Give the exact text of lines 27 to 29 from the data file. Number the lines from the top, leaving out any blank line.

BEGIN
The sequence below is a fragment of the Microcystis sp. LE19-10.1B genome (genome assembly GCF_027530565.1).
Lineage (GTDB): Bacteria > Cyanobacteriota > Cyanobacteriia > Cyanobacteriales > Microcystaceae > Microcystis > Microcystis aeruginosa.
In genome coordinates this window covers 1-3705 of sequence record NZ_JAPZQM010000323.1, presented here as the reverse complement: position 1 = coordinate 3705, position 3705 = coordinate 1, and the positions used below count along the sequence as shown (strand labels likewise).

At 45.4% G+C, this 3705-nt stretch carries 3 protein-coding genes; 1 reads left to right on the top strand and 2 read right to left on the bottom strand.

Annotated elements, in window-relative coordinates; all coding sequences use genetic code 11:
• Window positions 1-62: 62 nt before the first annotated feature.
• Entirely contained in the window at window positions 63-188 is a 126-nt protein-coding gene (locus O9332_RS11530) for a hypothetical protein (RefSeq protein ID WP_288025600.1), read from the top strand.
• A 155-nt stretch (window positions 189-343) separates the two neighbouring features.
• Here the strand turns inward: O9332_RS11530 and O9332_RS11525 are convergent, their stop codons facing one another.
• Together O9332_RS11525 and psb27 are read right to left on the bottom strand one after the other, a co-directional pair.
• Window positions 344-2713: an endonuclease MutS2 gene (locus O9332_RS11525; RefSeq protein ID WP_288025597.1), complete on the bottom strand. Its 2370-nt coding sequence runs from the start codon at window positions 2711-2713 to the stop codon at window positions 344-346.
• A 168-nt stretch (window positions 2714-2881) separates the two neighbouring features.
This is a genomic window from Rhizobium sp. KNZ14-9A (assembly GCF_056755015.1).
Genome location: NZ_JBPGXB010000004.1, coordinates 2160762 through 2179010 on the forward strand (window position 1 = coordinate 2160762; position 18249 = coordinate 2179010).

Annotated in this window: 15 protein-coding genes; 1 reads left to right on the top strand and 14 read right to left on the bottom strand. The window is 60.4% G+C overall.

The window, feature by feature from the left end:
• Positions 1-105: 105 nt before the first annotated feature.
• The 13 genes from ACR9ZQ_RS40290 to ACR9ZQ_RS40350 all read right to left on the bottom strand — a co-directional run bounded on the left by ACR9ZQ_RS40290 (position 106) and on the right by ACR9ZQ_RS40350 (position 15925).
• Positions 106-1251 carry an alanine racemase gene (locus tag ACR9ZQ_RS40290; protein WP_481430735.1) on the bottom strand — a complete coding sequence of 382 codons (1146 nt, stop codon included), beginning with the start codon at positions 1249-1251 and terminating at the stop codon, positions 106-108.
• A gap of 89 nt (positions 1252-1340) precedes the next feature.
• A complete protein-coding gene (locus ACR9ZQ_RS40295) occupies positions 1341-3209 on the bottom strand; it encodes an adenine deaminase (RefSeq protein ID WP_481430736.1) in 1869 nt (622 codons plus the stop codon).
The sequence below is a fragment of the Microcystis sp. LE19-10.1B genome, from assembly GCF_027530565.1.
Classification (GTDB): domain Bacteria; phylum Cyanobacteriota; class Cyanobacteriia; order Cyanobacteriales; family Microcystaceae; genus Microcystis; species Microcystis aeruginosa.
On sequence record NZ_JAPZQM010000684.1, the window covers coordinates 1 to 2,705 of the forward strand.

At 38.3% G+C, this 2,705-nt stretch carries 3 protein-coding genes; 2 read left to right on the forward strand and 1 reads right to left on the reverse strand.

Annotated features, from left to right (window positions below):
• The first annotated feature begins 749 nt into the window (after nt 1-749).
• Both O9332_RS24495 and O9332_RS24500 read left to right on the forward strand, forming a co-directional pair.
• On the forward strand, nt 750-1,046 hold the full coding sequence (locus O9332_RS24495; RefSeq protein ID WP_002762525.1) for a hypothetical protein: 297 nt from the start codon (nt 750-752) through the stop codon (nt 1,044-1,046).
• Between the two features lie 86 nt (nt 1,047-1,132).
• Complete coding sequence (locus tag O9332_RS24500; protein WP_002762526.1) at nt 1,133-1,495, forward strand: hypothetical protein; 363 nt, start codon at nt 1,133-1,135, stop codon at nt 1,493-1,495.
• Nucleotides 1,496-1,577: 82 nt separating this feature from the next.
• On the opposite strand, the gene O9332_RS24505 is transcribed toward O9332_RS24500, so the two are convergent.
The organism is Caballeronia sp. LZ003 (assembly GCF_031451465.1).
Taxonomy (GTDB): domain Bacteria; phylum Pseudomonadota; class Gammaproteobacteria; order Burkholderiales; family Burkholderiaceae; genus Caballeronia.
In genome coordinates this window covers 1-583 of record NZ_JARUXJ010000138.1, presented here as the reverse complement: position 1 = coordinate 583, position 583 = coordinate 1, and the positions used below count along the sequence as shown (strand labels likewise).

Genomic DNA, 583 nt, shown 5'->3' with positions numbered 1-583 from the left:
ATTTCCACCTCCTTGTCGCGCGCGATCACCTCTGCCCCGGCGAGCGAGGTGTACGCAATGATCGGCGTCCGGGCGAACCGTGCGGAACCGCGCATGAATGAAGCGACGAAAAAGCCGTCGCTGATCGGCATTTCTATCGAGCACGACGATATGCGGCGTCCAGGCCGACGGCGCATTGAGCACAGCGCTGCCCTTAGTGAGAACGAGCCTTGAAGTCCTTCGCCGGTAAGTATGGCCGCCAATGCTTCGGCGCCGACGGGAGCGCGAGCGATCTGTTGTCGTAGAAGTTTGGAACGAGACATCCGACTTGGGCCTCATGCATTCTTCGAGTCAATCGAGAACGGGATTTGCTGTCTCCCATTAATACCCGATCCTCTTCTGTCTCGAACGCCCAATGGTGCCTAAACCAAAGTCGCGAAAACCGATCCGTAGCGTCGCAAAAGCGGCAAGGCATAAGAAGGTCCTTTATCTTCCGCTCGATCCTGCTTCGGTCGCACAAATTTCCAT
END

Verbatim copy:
• The first annotated feature begins 749 nt into the window (after nt 1-749).
• Both O9332_RS24495 and O9332_RS24500 read left to right on the forward strand, forming a co-directional pair.
• On the forward strand, nt 750-1,046 hold the full coding sequence (locus O9332_RS24495; RefSeq protein ID WP_002762525.1) for a hypothetical protein: 297 nt from the start codon (nt 750-752) through the stop codon (nt 1,044-1,046).